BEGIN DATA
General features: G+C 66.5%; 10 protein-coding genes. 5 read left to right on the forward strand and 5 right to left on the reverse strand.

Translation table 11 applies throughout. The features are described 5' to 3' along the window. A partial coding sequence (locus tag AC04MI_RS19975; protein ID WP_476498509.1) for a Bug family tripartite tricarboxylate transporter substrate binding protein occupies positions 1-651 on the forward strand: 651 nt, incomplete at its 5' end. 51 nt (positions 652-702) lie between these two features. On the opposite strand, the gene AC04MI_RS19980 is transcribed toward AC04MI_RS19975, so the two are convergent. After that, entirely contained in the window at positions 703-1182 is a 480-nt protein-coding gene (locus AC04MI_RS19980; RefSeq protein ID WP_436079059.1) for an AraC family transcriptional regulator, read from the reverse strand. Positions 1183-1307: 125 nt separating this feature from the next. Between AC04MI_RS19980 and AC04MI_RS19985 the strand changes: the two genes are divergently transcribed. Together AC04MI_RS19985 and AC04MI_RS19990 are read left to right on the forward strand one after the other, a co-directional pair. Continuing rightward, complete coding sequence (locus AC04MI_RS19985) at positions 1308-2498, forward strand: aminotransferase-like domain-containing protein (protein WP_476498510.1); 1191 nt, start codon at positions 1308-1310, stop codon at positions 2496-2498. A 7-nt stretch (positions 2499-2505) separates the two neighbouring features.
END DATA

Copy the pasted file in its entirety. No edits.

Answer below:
General features: G+C 66.5%; 10 protein-coding genes. 5 read left to right on the forward strand and 5 right to left on the reverse strand.

Translation table 11 applies throughout. The features are described 5' to 3' along the window. A partial coding sequence (locus tag AC04MI_RS19975; protein ID WP_476498509.1) for a Bug family tripartite tricarboxylate transporter substrate binding protein occupies positions 1-651 on the forward strand: 651 nt, incomplete at its 5' end. 51 nt (positions 652-702) lie between these two features. On the opposite strand, the gene AC04MI_RS19980 is transcribed toward AC04MI_RS19975, so the two are convergent. After that, entirely contained in the window at positions 703-1182 is a 480-nt protein-coding gene (locus AC04MI_RS19980; RefSeq protein ID WP_436079059.1) for an AraC family transcriptional regulator, read from the reverse strand. Positions 1183-1307: 125 nt separating this feature from the next. Between AC04MI_RS19980 and AC04MI_RS19985 the strand changes: the two genes are divergently transcribed. Together AC04MI_RS19985 and AC04MI_RS19990 are read left to right on the forward strand one after the other, a co-directional pair. Continuing rightward, complete coding sequence (locus AC04MI_RS19985) at positions 1308-2498, forward strand: aminotransferase-like domain-containing protein (protein WP_476498510.1); 1191 nt, start codon at positions 1308-1310, stop codon at positions 2496-2498. A 7-nt stretch (positions 2499-2505) separates the two neighbouring features.